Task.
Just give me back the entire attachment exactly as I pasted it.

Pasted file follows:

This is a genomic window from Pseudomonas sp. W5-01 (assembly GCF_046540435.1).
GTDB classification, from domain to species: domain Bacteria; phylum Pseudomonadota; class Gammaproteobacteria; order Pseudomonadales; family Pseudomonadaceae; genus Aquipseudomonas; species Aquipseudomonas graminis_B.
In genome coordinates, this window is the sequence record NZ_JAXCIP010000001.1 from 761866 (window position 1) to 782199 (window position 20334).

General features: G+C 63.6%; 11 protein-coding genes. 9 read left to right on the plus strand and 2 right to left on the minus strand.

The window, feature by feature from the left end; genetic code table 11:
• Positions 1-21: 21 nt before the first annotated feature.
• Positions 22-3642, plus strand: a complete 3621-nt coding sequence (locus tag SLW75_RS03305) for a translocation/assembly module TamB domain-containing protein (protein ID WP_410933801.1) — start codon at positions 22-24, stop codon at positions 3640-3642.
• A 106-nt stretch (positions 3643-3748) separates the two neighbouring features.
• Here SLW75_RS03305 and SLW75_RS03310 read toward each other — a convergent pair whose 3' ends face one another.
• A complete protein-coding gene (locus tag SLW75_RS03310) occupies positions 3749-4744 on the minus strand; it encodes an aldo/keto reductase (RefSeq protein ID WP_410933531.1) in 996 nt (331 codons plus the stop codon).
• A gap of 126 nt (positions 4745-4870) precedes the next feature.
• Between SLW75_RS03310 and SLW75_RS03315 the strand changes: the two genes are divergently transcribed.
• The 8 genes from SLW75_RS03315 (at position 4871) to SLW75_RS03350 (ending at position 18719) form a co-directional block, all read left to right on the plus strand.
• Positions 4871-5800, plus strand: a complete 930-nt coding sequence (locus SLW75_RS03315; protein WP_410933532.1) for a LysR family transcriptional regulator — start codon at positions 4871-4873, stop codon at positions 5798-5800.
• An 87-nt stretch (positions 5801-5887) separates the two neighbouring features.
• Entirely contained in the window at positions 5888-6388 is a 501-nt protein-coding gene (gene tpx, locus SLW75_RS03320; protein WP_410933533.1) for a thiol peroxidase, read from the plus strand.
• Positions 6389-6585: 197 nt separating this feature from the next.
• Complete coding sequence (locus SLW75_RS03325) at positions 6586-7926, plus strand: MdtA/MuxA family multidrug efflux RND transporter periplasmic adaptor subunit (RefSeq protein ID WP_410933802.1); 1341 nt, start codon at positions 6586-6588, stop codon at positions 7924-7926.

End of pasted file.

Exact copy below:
This is a genomic window from Pseudomonas sp. W5-01 (assembly GCF_046540435.1).
GTDB classification, from domain to species: domain Bacteria; phylum Pseudomonadota; class Gammaproteobacteria; order Pseudomonadales; family Pseudomonadaceae; genus Aquipseudomonas; species Aquipseudomonas graminis_B.
In genome coordinates, this window is the sequence record NZ_JAXCIP010000001.1 from 761866 (window position 1) to 782199 (window position 20334).

General features: G+C 63.6%; 11 protein-coding genes. 9 read left to right on the plus strand and 2 right to left on the minus strand.

The window, feature by feature from the left end; genetic code table 11:
• Positions 1-21: 21 nt before the first annotated feature.
• Positions 22-3642, plus strand: a complete 3621-nt coding sequence (locus tag SLW75_RS03305) for a translocation/assembly module TamB domain-containing protein (protein ID WP_410933801.1) — start codon at positions 22-24, stop codon at positions 3640-3642.
• A 106-nt stretch (positions 3643-3748) separates the two neighbouring features.
• Here SLW75_RS03305 and SLW75_RS03310 read toward each other — a convergent pair whose 3' ends face one another.
• A complete protein-coding gene (locus tag SLW75_RS03310) occupies positions 3749-4744 on the minus strand; it encodes an aldo/keto reductase (RefSeq protein ID WP_410933531.1) in 996 nt (331 codons plus the stop codon).
• A gap of 126 nt (positions 4745-4870) precedes the next feature.
• Between SLW75_RS03310 and SLW75_RS03315 the strand changes: the two genes are divergently transcribed.
• The 8 genes from SLW75_RS03315 (at position 4871) to SLW75_RS03350 (ending at position 18719) form a co-directional block, all read left to right on the plus strand.
• Positions 4871-5800, plus strand: a complete 930-nt coding sequence (locus SLW75_RS03315; protein WP_410933532.1) for a LysR family transcriptional regulator — start codon at positions 4871-4873, stop codon at positions 5798-5800.
• An 87-nt stretch (positions 5801-5887) separates the two neighbouring features.
• Entirely contained in the window at positions 5888-6388 is a 501-nt protein-coding gene (gene tpx, locus SLW75_RS03320; protein WP_410933533.1) for a thiol peroxidase, read from the plus strand.
• Positions 6389-6585: 197 nt separating this feature from the next.
• Complete coding sequence (locus SLW75_RS03325) at positions 6586-7926, plus strand: MdtA/MuxA family multidrug efflux RND transporter periplasmic adaptor subunit (RefSeq protein ID WP_410933802.1); 1341 nt, start codon at positions 6586-6588, stop codon at positions 7924-7926.